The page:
A fair wind was a little late arriving but when it did we had a great reach with 10 to 12 knot wind on the starboard. We were in the SE quadrant of the remnant of hurricane ‘Ophelia’ which was lurking several hundred miles to the northwest. After it passed the wind died completely and we powered to the coast. About midnight on the night before we arrived we crossed the sea-lane to the Straits of Gibraltar. We had to avoid four ships, the last being a huge cruise liner which passed a mile ahead in a blaze of lights. Later we met about a dozen ships on the lane heading away from the Mediterranean and we had to jog from our course to avoid a collision with one ship. The blaze of lights on the coast was on view long before sunrise. We entered the HUGE marina at Vilamoura about 10:30 local time and before lunch we were tied up snugly in a slip just yards away from a boulevard full of restaurants, shops and tourists.
The marina is a very popular tourist destination, especially with Brits. The numerous restaurants on the boulevard around the basin feature a lot of British culinary delicacies, such as beans and sausage breakfast, curry and fish and chips. There are gaming galleries and dozens of shops. The whole place is engineered to separate the tourist from their Euros, although providing good value, I think. One day I took a 45-minute bus ride to Faro, an old seaport lying to the east. The ancient center still has the old wall in pretty good condition. Long ago Vilamoura was a site for many human settlements, starting with bronze age man. The Romans lived here for several centuries, not far from the marina is a very interesting excavation of a port area. The foundations of the villa used by the local big-wig included an interior heated pool, the main room was tiled with mosaics, as were some bedrooms, although they were quite small, about a hundred square feet.
Excavated Roman ruins at Villamaura, Portugal.
The site also displays many public facilities such as bathing pool and sauna. After the Romans came the Moors, but the port declined as the lagoon which was connected originally to the sea silted up. Now the small bay containing the marina is all that is left. Every morning we tackled a few boat maintenance jobs before splitting up for the day, Tim tirelessly hiked to nearby towns. I made second visit to Faro, which is the capital of the Algarve, and popped into a unique church; Senhora do Carmo. The church is Baroque, built in 1713, what is unique is an adjacent chapel made entirely of human bones!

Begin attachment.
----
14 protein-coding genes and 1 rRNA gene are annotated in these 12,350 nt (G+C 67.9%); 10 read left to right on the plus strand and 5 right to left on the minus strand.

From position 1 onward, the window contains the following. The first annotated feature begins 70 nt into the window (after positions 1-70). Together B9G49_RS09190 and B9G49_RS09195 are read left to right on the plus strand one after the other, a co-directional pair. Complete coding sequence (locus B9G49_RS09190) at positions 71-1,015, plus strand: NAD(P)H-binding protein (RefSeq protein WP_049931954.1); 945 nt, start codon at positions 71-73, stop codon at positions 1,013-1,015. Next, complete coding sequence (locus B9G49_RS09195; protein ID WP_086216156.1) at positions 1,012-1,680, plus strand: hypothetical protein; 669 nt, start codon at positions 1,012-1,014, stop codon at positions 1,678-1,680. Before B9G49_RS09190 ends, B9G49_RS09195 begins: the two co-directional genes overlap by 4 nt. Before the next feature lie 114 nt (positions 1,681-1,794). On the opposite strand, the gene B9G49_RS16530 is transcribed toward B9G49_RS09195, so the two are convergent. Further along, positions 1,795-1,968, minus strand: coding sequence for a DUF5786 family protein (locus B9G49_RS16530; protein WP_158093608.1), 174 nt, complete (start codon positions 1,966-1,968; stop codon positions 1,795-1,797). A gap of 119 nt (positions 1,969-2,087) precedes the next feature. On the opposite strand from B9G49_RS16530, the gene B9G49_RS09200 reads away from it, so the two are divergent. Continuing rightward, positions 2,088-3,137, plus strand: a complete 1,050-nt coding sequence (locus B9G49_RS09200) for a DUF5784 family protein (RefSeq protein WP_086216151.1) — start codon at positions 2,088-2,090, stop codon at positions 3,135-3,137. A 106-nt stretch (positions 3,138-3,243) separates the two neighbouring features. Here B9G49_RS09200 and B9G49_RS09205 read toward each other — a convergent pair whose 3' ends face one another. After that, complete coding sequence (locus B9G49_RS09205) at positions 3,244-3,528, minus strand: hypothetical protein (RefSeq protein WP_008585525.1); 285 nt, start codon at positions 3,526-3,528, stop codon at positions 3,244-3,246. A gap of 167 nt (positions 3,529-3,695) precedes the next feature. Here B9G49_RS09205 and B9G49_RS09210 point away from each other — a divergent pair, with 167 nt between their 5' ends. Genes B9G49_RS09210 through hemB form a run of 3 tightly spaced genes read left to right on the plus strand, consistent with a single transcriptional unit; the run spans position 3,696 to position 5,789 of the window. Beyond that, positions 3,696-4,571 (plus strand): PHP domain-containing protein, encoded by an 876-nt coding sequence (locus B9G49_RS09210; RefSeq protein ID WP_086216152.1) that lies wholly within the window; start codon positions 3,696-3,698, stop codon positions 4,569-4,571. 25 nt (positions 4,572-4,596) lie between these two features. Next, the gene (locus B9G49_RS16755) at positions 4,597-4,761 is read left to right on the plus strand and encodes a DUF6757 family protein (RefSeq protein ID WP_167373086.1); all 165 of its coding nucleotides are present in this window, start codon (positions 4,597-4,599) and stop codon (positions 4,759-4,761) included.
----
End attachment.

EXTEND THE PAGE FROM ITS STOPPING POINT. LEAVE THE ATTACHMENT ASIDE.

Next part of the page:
Wall in the Chapel of Bones, Faro, Portugal
Apparently local townsfolk were given the option of being interred that way on sacred ground. Must have been a popular choice as thousands of bones, including skulls, were used to make the structure. Back at the marina I had a pleasant surprise when Frank and Barbara Fitzgibbon stopped by. They had a boat at the marina and discovered Fiona was also visiting. I first met Frank and Barbara during the 1995/97 circumnavigation.
Barbara, Eric and Frank at Villamaura, Portugal.
We had a great easterly wind for a downwind sail to Portimao when we left.
The marina was close to a famous beach; Praia da Rocha. Besides the great white sand it has many sea caves, tunneled into the cliffs by wave action over the millennia. Several times I made the tedious walk along the bank of the Arade River to the old part of Portimao. In years past the banks were covered in sardine factories, which were the major employer in the area. One of them has been converted into a museum, the most interesting exhibit is an old movie depicting life as a worker in the 1940s. The majority of workers were women who beheaded, deboned and gutted the fish. The iconic tins were made by men who operated dangerous-looking machines to cut and press tin plate. The machinery was powered by steam engines, unfortunately no relics survive although several boiler-room stacks are present on the shore, all crowned nowadays by stork’s nests. Freshness was essential, when the trawlers came to port, a steam whistle summoned the workers, at any time of the day or night. Child-care facilities were provided for mothers. On the way into town lay a large, ruined building surrounded by a high wall, as I passed during my walk I puzzled what it used to be. At the museum I discovered it was a 16th century convent. Neil rented a moped for three days and roamed the countryside. At Albufeira he knocked an item off his bucket list; he watched a bullfight! When he got back we powered the seven miles in windless conditions to Lagos, our last port on the Algarve.